"Einstein's Clocks, Poincare's Maps" is, ironically, the most oddly out-of-synch book title I've seen when it comes to reflecting the content of the work. This was a story of establishing commonality of time and measuring longitude. "Poincare's maps" occupied less than 5 pages (although I do recognize the broader application to his contribution to longitude measurement), and "Einsteins clocks" was a mechanism to bring a universally-known scientific name to a French science apologist's account of Poincare's accomplishments.
Had this book simply told the story of synchronizing clocks and learning how to measure longitude, it would have been a worthwhile read. The inclusion of and stretched comparisons to Einstein left the work disjointed, as well as leaving the reader with the impression the author has an axe to grind. Galison seems almost personally offended that Einstein dismissed Poincare as a scientific relic whose relevance had faded.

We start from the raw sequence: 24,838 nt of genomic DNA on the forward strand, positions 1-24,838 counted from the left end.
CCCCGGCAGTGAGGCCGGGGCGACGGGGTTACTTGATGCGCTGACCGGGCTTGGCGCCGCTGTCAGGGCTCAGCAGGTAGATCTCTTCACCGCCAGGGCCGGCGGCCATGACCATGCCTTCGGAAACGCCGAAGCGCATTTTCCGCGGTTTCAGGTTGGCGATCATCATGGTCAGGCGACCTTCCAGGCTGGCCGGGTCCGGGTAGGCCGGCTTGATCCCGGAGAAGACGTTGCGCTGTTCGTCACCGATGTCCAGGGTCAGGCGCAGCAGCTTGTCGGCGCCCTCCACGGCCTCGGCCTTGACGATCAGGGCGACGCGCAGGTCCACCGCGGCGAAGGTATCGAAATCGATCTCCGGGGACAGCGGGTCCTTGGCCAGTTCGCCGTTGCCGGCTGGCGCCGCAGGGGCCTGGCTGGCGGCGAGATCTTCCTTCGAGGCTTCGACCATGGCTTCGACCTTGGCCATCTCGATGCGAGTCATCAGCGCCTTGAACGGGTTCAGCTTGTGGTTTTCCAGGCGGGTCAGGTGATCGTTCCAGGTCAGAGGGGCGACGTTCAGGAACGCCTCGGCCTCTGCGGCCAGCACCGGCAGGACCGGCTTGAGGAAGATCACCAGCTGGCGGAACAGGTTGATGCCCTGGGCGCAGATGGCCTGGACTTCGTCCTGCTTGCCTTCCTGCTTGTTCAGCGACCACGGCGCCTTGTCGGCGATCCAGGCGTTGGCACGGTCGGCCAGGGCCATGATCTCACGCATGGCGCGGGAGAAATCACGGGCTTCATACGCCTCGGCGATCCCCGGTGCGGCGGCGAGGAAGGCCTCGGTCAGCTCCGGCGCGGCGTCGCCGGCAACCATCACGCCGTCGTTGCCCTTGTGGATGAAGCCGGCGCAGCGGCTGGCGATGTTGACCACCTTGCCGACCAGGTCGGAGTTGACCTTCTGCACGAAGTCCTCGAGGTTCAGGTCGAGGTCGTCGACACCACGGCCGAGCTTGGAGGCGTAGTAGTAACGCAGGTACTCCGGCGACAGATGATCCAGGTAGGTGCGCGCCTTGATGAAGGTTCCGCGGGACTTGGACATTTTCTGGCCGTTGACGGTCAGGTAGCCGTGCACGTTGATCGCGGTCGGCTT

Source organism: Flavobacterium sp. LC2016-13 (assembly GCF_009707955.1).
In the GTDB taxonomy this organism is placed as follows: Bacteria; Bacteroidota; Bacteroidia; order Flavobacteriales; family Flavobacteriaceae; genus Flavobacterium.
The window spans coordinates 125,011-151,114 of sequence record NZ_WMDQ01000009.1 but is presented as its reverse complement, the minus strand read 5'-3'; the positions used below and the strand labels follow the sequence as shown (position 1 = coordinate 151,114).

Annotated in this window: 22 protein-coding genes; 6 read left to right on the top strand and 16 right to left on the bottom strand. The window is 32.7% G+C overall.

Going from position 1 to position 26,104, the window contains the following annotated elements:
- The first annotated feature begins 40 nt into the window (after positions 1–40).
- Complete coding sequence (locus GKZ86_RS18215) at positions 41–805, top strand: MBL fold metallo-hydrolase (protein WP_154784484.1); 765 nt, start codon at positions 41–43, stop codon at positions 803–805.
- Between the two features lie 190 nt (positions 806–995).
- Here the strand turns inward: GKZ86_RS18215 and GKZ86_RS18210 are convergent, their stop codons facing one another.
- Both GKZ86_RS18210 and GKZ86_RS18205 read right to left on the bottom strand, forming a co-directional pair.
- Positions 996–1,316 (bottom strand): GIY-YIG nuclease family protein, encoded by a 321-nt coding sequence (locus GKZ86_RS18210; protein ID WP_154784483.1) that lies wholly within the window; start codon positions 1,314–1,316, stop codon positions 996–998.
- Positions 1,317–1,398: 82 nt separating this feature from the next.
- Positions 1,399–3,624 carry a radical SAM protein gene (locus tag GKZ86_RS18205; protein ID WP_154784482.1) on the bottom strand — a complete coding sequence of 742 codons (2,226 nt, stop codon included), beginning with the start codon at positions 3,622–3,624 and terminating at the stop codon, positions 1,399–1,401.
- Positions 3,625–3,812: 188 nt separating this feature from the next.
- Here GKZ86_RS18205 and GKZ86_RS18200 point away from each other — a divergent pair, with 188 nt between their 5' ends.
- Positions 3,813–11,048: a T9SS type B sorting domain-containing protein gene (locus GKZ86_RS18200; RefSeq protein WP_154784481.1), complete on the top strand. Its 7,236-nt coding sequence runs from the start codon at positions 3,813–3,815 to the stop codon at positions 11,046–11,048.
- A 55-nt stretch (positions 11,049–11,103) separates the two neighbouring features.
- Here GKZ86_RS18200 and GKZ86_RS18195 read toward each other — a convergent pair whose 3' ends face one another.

I would recommend the 40% of this book that dealt with time and longitude. 2/5 seems an appropriate rating... if only Anobii had 5 stars to give....Continua
Not much Einstein in the content but the book is all the more interesting because it does bring together a lot of less known aspects of pre-relativistic society to convincingly illustrate the ways 19th C technology prepared us for 20th C ways to look at science and the world....Continua